Today, however, Apatani women are one of the most advanced group of women in Northeast India and they are seen leading in all spheres of life be it community building, entrepreneurship or other vocational skills – such as weaving and basket making. In fact, a large part of the ZFM success can be attributed to these women who offer to help the makers tirelessly to make the festival a success – right from setting up the venue, to setting up stalls, to acting as guides for new visitors, they lead everywhere.
ZFM usually takes place towards end-September. It is only growing with each passing year and today ZFM is easily one of the biggest and the happiest festivals in the country. The lush venue is divided into two big stages – 3 km apart. The sundown stage is the main stage of attraction and hosts artists from different backgrounds from across India and outside. In 2014, ZFM hosted two of the biggest indie music artists in the country – Prateek Kuhad and Imaad Shah (Madboy).
The venue also has many stalls, wherein artisans from various places come and display their craftsmanship. Traditional weaves, looms, local food and beverages are the main items of attraction. This also gives a chance to the local community to add to their means of living, in an otherwise impoverished region. The venue also has attractive installations every year – these installations are huge and are an effort of local villagers who set these up with immense effort.
My experience to this festival will remain an unforgettable one. It gave me a chance to escape the rush of the city life and bond with my dog. I remember just sitting under the clear blue sky, overlooking large fields of paddy and simply just living life at the moment. I spent four days, cut off from the hustle bustle of the city, sampling new food items and soaking in the culture of Ziro.
How to get there:
By train: Trains are available from Guwahati to Naharlagun station, from where cabs are available to Ziro. Visit IRCTC for bookings.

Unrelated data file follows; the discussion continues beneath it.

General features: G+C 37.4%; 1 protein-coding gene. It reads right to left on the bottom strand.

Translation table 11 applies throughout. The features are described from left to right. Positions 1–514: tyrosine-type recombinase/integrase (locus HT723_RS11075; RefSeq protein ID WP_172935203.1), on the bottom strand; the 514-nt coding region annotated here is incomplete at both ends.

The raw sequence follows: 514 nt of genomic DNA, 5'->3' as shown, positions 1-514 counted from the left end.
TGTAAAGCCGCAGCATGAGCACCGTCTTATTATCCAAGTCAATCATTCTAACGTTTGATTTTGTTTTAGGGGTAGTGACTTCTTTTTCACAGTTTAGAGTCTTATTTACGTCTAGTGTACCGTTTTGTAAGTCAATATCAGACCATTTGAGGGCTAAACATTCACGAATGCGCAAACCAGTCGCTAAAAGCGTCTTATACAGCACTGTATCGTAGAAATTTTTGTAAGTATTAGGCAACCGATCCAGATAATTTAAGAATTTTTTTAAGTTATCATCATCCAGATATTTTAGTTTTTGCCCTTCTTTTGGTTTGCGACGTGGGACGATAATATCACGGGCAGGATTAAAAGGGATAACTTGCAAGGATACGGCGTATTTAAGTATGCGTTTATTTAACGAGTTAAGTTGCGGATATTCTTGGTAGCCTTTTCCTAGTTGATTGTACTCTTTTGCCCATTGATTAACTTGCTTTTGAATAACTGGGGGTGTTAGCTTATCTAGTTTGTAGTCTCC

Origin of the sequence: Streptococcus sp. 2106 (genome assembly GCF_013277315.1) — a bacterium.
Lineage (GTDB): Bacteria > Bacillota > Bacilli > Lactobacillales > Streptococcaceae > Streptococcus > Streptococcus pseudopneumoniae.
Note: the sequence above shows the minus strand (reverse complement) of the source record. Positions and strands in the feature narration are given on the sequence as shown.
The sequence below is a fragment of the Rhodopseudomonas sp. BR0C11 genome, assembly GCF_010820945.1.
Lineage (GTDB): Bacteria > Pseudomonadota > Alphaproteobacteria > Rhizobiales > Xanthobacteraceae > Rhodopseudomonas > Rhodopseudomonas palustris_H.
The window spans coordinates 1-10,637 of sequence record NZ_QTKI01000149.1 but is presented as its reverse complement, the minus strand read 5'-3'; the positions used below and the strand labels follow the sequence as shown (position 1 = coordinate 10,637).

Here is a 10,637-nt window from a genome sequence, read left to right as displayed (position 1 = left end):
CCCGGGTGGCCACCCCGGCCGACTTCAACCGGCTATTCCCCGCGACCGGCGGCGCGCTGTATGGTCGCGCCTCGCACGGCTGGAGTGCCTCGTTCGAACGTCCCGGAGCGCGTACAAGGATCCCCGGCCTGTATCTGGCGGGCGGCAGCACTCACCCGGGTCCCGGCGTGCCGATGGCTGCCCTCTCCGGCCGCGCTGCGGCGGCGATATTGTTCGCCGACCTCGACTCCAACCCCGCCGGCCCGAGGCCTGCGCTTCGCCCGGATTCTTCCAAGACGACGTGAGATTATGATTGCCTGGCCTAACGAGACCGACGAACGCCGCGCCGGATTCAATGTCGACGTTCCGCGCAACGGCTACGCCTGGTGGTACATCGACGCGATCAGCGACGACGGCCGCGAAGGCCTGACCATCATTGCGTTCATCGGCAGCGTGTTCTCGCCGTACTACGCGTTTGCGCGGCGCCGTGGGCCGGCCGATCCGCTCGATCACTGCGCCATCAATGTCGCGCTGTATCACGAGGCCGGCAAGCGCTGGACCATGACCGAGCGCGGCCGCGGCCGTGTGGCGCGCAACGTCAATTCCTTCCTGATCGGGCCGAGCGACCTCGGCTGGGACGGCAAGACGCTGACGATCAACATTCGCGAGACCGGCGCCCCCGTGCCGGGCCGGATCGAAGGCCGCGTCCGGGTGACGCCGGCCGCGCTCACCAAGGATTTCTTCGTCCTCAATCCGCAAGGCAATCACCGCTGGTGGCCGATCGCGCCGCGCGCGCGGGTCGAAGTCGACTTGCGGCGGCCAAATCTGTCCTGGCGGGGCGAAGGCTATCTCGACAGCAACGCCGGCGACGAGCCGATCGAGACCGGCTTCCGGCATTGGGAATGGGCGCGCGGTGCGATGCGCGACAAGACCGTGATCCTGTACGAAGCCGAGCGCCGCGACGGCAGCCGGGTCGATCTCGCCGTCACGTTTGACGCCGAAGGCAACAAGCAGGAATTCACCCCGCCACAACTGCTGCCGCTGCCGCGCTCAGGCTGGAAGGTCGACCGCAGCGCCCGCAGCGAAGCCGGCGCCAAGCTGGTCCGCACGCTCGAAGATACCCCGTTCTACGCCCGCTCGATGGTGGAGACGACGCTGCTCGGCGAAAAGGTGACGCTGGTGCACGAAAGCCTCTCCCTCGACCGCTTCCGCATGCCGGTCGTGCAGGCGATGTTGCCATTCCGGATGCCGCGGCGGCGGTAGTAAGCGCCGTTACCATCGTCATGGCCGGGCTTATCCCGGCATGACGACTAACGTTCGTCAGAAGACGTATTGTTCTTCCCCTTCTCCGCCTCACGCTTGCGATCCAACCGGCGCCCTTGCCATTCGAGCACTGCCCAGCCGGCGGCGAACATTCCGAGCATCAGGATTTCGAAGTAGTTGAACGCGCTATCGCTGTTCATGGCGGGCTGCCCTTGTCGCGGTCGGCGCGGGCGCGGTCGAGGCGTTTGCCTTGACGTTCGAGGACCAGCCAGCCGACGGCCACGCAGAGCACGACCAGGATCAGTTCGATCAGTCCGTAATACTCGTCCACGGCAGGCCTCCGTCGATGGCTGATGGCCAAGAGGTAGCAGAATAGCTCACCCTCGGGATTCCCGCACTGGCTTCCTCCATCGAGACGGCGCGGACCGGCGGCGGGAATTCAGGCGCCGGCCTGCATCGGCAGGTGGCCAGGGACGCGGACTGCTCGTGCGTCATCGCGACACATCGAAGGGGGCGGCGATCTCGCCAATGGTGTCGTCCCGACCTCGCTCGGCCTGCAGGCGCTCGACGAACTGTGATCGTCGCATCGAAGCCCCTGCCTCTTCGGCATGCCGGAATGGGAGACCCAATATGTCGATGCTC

By air: The closest airports are Likabali and Tezpur. Alternatively, one can fly to Guwahati and proceed from there.
By road: Buses run from Guwahati to Arunachal – one can also share travelers or cabs till Ziro. Direct private buses also run between North Lakhimpur and Itanagar. There are two main entry points to Arunachal Pradesh – Bandardewa Gate and Kimin Gate.
Ziro Festival of Music has its own campsite and there are several other camping options. ChaloHoppo is one of them. Home-stays are also available in Ziro.
Other places of attraction:
– Tarin Fish Farm: Situated at a high altitude in the Bulla Village, breeding of high altitude fishes alongside crops is done. Two crops of rice and one particular type of fish, Nghihi are raised together.
– Talley Valley Wildlife Sanctuary: This valley is located at a distance of 30 km from Ziro and is home to many endangered species of flora and fauna – such as the clouded leopard and the pleioblastus simone bamboo tree.
– Kile Pakho: Situated about 10 km from Ziro, the ridge of Kile Pakho gives a perspective view of Ziro on one side and the snow-clad Himalayan mountain range on the other.
– Meghna Cave Temple: This is a 5000-year old structure, situated about 3000 meters above the sea level. These caves are dedicated to Shiva and are one of the earliest examples of tribal conversion to Hinduism.
– Dolo Mando: One of the most famous attractions, Yolo Mando, offers a trekking route to a hillock from where the whole of the Hapoli town and Ziro below become visible.
In loving memory of my best friend, Juno.